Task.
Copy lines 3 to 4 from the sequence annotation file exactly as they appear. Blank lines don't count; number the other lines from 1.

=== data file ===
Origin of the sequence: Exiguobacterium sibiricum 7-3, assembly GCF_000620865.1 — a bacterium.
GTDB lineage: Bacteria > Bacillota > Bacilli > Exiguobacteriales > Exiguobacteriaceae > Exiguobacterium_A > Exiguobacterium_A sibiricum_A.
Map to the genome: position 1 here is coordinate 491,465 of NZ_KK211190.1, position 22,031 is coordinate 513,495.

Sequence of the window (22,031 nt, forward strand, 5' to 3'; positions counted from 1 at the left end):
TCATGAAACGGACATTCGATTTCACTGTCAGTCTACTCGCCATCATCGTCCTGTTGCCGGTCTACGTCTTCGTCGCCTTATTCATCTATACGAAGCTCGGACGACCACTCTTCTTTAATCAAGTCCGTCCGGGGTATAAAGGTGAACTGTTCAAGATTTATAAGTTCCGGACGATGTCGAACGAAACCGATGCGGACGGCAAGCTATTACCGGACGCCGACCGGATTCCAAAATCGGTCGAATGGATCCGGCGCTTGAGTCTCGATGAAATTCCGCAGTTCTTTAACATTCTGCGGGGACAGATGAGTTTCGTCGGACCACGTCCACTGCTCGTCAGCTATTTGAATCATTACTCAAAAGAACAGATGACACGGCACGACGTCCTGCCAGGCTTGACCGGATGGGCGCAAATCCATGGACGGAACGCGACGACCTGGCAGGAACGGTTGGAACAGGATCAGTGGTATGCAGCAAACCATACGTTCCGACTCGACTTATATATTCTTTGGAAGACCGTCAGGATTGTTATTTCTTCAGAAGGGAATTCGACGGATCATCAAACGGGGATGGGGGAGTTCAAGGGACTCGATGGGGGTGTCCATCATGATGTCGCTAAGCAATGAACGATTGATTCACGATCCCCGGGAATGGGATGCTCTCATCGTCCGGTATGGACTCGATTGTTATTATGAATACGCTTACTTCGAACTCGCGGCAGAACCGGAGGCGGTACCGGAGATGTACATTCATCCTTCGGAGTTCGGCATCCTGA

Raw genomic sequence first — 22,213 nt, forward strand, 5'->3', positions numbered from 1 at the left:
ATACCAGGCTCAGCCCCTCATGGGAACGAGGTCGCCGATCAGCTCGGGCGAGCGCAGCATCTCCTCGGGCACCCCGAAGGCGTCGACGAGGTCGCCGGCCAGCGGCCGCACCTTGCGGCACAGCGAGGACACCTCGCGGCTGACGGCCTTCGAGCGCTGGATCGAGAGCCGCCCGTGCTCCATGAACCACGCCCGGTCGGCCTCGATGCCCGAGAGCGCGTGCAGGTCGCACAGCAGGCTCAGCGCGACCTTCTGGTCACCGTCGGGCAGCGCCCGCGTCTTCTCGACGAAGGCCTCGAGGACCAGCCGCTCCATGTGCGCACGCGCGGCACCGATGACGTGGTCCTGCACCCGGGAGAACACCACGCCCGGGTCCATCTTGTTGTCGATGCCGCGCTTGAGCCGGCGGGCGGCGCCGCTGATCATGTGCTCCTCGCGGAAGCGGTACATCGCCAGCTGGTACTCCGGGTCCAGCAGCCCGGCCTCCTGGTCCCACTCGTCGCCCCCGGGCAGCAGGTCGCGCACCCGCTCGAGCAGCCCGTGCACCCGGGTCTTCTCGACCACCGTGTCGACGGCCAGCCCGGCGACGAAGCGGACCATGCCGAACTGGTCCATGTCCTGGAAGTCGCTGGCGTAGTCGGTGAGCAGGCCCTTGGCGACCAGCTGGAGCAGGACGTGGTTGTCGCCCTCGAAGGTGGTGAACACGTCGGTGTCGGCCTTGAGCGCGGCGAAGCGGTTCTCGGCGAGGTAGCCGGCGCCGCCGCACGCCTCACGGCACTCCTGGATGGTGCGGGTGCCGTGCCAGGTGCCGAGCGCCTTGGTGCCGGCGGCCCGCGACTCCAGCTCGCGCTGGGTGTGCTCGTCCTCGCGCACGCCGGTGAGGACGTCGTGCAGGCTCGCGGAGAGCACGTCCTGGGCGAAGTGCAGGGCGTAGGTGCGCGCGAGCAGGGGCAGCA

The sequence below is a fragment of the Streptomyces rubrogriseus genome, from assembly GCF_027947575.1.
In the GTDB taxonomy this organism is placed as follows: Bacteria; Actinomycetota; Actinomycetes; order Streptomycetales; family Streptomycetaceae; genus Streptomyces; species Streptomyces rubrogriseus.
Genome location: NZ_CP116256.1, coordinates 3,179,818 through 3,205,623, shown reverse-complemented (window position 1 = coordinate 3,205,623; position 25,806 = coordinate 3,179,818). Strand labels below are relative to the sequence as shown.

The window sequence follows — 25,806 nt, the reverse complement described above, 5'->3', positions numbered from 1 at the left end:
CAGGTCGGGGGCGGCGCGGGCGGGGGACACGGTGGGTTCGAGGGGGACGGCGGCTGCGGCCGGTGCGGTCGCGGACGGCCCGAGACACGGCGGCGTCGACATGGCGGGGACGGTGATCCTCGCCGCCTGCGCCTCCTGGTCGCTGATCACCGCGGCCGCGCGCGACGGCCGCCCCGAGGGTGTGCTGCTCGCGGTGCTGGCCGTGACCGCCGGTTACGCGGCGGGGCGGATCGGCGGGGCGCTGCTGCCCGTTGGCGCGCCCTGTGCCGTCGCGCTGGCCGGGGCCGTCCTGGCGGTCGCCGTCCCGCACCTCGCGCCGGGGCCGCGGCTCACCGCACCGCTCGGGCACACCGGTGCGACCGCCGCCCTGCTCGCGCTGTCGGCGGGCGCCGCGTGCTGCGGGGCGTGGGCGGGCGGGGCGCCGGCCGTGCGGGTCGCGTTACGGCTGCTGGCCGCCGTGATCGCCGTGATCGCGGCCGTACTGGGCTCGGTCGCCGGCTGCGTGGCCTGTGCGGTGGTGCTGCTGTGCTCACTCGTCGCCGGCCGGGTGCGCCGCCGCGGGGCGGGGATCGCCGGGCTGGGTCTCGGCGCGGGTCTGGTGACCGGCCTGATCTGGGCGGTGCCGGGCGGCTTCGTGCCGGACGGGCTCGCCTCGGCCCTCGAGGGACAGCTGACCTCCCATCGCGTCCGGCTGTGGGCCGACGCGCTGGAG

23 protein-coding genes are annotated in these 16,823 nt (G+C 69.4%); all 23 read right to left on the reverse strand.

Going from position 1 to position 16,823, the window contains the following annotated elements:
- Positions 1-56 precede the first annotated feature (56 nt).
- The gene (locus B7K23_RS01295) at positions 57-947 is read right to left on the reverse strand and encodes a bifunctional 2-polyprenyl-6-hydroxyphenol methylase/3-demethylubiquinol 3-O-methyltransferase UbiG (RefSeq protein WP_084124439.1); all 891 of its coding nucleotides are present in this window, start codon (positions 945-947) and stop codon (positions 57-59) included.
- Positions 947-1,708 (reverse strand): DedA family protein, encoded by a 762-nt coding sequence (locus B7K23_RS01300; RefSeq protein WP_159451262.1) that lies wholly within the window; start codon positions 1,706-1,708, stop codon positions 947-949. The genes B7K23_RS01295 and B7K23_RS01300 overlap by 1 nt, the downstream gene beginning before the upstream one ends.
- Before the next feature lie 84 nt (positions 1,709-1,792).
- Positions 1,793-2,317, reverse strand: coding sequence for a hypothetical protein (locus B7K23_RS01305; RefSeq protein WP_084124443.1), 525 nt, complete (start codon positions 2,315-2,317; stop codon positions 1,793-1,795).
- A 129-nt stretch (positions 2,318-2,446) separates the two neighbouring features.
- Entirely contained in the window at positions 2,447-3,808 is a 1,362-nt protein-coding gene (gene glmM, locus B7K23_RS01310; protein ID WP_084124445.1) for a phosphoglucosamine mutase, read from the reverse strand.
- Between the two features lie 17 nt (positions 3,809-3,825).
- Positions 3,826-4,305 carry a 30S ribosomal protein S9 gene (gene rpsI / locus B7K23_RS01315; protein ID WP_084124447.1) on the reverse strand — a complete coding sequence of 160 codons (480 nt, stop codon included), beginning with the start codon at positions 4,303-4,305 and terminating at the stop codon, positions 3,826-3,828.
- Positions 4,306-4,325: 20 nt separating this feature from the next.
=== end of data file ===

Map to the genome: position 1 here is coordinate 491,465 of NZ_KK211190.1, position 22,031 is coordinate 513,495.

Sequence of the window (22,031 nt, forward strand, 5' to 3'; positions counted from 1 at the left end):